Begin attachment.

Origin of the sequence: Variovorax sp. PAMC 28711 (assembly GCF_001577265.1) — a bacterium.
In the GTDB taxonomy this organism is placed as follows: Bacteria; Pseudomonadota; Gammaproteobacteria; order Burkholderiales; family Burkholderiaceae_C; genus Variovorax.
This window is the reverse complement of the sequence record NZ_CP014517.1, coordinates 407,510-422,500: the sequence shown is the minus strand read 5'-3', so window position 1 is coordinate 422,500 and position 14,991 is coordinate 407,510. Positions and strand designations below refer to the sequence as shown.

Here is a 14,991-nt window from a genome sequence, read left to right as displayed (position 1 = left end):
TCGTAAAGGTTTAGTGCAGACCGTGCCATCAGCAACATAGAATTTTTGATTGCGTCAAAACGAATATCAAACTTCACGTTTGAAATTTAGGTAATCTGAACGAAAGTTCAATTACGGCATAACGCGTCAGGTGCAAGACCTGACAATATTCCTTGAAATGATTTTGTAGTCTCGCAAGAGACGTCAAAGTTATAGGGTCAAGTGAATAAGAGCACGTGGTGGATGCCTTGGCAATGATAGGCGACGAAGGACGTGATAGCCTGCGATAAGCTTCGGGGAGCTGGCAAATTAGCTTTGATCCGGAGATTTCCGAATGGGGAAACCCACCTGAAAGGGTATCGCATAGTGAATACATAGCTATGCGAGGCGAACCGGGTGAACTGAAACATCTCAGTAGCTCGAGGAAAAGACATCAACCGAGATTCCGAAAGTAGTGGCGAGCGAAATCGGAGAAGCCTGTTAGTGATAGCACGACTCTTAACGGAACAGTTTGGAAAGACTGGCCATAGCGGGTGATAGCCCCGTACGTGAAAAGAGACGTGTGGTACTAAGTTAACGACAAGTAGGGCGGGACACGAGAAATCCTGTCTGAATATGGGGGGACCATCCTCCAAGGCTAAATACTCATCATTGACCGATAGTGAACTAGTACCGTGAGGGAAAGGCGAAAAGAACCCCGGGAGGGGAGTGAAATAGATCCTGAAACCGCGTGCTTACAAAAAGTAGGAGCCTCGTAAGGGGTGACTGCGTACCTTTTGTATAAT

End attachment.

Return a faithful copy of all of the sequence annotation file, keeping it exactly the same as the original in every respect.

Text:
Origin of the sequence: Variovorax sp. PAMC 28711 (assembly GCF_001577265.1) — a bacterium.
In the GTDB taxonomy this organism is placed as follows: Bacteria; Pseudomonadota; Gammaproteobacteria; order Burkholderiales; family Burkholderiaceae_C; genus Variovorax.
This window is the reverse complement of the sequence record NZ_CP014517.1, coordinates 407,510-422,500: the sequence shown is the minus strand read 5'-3', so window position 1 is coordinate 422,500 and position 14,991 is coordinate 407,510. Positions and strand designations below refer to the sequence as shown.

Here is a 14,991-nt window from a genome sequence, read left to right as displayed (position 1 = left end):
TCGTAAAGGTTTAGTGCAGACCGTGCCATCAGCAACATAGAATTTTTGATTGCGTCAAAACGAATATCAAACTTCACGTTTGAAATTTAGGTAATCTGAACGAAAGTTCAATTACGGCATAACGCGTCAGGTGCAAGACCTGACAATATTCCTTGAAATGATTTTGTAGTCTCGCAAGAGACGTCAAAGTTATAGGGTCAAGTGAATAAGAGCACGTGGTGGATGCCTTGGCAATGATAGGCGACGAAGGACGTGATAGCCTGCGATAAGCTTCGGGGAGCTGGCAAATTAGCTTTGATCCGGAGATTTCCGAATGGGGAAACCCACCTGAAAGGGTATCGCATAGTGAATACATAGCTATGCGAGGCGAACCGGGTGAACTGAAACATCTCAGTAGCTCGAGGAAAAGACATCAACCGAGATTCCGAAAGTAGTGGCGAGCGAAATCGGAGAAGCCTGTTAGTGATAGCACGACTCTTAACGGAACAGTTTGGAAAGACTGGCCATAGCGGGTGATAGCCCCGTACGTGAAAAGAGACGTGTGGTACTAAGTTAACGACAAGTAGGGCGGGACACGAGAAATCCTGTCTGAATATGGGGGGACCATCCTCCAAGGCTAAATACTCATCATTGACCGATAGTGAACTAGTACCGTGAGGGAAAGGCGAAAAGAACCCCGGGAGGGGAGTGAAATAGATCCTGAAACCGCGTGCTTACAAAAAGTAGGAGCCTCGTAAGGGGTGACTGCGTACCTTTTGTATAAT